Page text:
Tens of thousands of people are on the kidney transplant waiting list. Less than a third of them will receive a kidney this year, and thousands of kidneys are discarded because matches are not made while the donor kidney is viable.
Researchers at Missouri University of Science and Technology are using artificial intelligence to improve workflow efficiency within the transplant network to speed up the process and give patients a better chance of receiving a transplant.
“To get started, we needed transplant data,” says Dr. Casey Canfield, primary investigator and assistant professor of engineering management and system engineering at S&T. “We connected with transplant experts at Saint Louis University Hospital, who are helping us navigate the massive amounts of data related to kidney transplants. When we mentioned that we work in artificial intelligence, they said, ‘We’ve always wanted to use AI, but we don’t know how.’ That’s how our partnership started.”
There are challenges beyond efficiency. Some of the donated kidneys may come from older donors or those with chronic diseases or behavioral risk factors. Some of those kidneys are discarded out of medical necessity, but Canfield says some represent lost opportunities.
The matching process is in rank order, with the patient at the top of the list getting first choice. Someone further down the list might have to wait a long time for a kidney and could benefit from receiving a higher-risk organ sooner. An additional hurdle is that transplant centers and teams have preferences for what type of organ they’re willing to accept. The challenge is finding a willing patient and transplant center fast enough. That’s where AI comes in. The team will use evolutionary algorithms to aid in finding the optimal architecture for an AI model for the data.
In addition, the team will explore how to design a trustworthy interface for the AI system.
“Our research will test people’s responses to different forms of AI recommendations under uncertain conditions similar to the organ transplant situation, such as AIs recommending car repairs or identifying specific objects in an image,” says Dr. Daniel Shank, assistant professor of psychological science and a member of Canfield’s research team. “Ultimately, when the AI system recommends a higher-risk organ, it will need to communicate why that recommendation is being made so patients and transplant center personnel will understand both the reasoning behind and the risks associated with each recommendation.”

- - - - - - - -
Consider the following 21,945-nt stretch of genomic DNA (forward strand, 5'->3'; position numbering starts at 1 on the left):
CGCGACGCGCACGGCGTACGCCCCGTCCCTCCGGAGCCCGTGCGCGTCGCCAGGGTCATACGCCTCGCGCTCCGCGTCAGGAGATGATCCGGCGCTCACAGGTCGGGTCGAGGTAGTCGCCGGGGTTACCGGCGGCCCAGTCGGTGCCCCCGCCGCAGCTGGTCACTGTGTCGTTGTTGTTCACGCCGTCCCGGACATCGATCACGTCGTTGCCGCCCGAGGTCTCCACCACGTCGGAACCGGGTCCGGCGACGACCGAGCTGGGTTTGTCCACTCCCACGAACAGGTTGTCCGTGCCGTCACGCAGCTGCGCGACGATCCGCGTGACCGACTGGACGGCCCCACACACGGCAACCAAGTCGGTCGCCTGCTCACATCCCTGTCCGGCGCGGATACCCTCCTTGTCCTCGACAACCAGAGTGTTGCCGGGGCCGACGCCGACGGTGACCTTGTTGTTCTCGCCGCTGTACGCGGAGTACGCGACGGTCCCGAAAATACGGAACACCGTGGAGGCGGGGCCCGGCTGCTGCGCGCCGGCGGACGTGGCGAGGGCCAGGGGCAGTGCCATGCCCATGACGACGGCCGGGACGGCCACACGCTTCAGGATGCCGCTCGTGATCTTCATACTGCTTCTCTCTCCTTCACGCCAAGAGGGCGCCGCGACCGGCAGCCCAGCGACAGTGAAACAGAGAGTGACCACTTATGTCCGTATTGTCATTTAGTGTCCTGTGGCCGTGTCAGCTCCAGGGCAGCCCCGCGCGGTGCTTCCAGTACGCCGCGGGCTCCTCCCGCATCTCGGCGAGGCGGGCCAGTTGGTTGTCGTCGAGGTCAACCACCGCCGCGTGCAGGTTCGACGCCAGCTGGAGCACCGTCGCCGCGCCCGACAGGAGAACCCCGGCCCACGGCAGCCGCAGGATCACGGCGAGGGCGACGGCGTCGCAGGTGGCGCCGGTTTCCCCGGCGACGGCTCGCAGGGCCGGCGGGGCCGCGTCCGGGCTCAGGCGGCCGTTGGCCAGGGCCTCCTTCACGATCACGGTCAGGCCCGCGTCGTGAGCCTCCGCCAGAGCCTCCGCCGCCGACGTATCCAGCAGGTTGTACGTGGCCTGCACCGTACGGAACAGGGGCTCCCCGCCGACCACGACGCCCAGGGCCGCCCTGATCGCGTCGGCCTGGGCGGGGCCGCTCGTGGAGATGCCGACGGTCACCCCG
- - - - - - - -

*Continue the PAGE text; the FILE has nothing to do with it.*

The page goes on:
“We’re going to be reaching out to stakeholders in the transplant process to get their input on how this system should work,” says Canfield. “With support from Mid-America Transplant, we’ll be hosting a design-a-thon event that includes organ procurement professionals, local transplant centers, and community stakeholders to ensure everyone’s needs are identified.”
In addition to Shank, Canfield’s team at Missouri S&T includes Dr. Cihan Dagli, founder and director of systems engineering at Missouri S&T; Dagli’s Ph.D. student Lirim Ashiku, who is a distance student working on AI; and Canfield’s master’s student Harishankar V. Subramanian, as well as several undergraduate research assistants. The team is working with three researchers from St. Louis University: Dr. Mark Schnitzler, professor of surgery; Dr. Krista Lentine, professor of medicine; and Dr. Henry Randall, professor of surgery and executive director of the Center for Abdominal Transplantation.
The research is in an early stage. A $150,000 grant from the National Science Foundation will serve as a planning grant so that researchers can apply for a bigger grant next year.